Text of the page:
Judge to Unions: No Strike Over BNSF Hi-Viz

Written by William C. Vantuono, Editor-in-Chief
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U.S. District Court Judge Mark Pittman

U.S. District Court Judge Mark Pittman on Feb. 22 blocked the BLET (Brotherhood of Locomotive Engineers and Trainmen) and the SMART Transportation Division—the two unions opposed to BNSF’s planned Hi-Viz worker availability policy—from striking.

Pittman granted BNSF’s request for a preliminary injunction, saying the railroad “is likely to prevail over the union in arbitration and that a threatened strike would cause irreparable harm to the rail company from which it could not recover damages,” according to a report in the Fort Worth Star Telegram. “Tuesday’s ruling keeps the strike ban in place while the two sides negotiate over the availability policy … [Pittman] ruled that the dispute was ‘minor’ under the provisions of the Railway Labor Act (RLA).”

“Today’s ruling upholds our ability to continue working with our employees to do what we do best—providing service that is essential to our customers and the American economy,” BNSF said in a statement that defended the Hi-Viz policy. The railroad said the policy balances its train staffing needs while providing workers “ample time for obligations outside of work, including planned vacations, personal leave days and unplanned absences.” BNSF added that it had made adjustments to Hi-Viz policy based on employee feedback: “We understand that change can be an adjustment, but we believe we can adapt together to meet today’s competitive freight environment.” ead.

In a joint statement, BLET National President Dennis Pierce and SMART-TD President Jeremy Ferguson said Pittman’s decision “means that any further action to pursue a strike would be illegal, exposing the unions and their members to serious legal attacks as well as carrier discipline up to and including dismissal. But this is only the first round in our fight against the Hi-Viz policy. In the coming days,[we] will determine if the best course of action is to appeal today’s decision, or to move swiftly to arbitrate the policy before it can be used to terminate any employees. An arbitrator can strike down the policy. If that path is chosen, [we] will move swiftly to make [our] case there instead of in the courtroom or on the picket lines. Rest assured that we are all infuriated. One of the largest and richest corporations in America has been given a free pass to continue forcing its employees to work even when they or their families are sick, and when they are fatigued beyond the point of being able to work safely. BNSF is essentially thumbing its nose at the employees who make them billions of dollars in revenue. SMART-TD and BLET are considering all legal possibilities to continue to challenge BNSF and its anti-worker, anti-family and unsafe attendance policy.”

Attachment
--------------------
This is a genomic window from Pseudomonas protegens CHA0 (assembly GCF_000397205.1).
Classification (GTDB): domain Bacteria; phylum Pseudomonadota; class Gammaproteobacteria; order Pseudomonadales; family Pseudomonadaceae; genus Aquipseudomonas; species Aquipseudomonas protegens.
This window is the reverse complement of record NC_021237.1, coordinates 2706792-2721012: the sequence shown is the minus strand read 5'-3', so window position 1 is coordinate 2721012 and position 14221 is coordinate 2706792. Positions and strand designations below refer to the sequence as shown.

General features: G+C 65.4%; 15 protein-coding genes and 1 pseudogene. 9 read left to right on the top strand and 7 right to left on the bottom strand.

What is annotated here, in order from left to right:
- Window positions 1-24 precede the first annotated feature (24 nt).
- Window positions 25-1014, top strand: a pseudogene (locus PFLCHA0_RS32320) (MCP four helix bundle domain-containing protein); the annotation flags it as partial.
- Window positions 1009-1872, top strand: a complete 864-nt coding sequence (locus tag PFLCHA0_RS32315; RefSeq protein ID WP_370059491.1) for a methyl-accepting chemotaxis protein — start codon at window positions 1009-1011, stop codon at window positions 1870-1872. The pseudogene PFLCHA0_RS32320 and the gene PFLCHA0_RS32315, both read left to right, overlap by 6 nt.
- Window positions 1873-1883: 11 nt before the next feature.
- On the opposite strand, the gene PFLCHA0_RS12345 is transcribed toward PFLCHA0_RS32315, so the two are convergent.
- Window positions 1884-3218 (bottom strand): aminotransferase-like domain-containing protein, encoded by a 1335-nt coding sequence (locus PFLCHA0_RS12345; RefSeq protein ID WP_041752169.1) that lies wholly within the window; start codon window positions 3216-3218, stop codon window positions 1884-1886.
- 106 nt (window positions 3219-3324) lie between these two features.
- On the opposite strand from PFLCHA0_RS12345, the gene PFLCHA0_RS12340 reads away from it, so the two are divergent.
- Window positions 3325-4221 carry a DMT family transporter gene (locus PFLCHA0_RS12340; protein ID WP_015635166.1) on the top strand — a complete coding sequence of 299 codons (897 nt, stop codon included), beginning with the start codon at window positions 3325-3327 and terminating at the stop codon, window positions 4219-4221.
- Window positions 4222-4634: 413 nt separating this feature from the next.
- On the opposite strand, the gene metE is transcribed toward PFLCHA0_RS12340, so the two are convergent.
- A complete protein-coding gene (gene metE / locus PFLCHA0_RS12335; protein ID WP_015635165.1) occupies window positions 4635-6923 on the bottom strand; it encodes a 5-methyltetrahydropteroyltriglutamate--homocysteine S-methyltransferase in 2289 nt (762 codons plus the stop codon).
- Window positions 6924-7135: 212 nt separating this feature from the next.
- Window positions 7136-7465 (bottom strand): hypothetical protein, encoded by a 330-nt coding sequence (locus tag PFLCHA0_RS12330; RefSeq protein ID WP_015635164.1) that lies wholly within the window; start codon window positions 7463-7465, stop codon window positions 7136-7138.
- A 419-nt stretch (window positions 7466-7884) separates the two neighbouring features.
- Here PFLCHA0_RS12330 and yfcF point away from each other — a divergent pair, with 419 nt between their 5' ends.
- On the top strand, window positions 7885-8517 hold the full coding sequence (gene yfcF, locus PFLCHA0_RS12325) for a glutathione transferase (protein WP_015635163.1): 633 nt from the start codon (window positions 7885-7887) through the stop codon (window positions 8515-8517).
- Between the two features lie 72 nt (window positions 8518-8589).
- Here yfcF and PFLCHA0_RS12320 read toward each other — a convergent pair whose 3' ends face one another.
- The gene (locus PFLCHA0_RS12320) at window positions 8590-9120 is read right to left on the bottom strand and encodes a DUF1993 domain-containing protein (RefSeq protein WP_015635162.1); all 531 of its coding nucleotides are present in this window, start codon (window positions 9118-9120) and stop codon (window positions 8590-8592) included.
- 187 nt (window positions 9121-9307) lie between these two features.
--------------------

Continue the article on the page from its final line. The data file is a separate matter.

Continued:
Pierce and Ferguson said the unions’ options are “appealing the District Court decision, but delaying arbitration of the policy by doing so; aggressively pursuing arbitration to challenge every possible aspect of the ‘Hi-Viz’ policy, where the actual impact of the policy will become crucial to the [our] case; demanding that state and federal lawmakers pass laws that would protect employees from retaliation for laying off for legitimate reasons; working with federal agencies to end draconian attendance policies on all railroad carriers, not just BNSF; and calling on Congress to amend the Railway Labor Act, to give rail workers freedom to fight back against the carriers’ abuse … We are all angry, but we need to channel that anger into effective and legal action. Both the SMART-TD and the BLET will make sure that members are informed, educated, and empowered, just as rail unions have done in this country for more than a century.”

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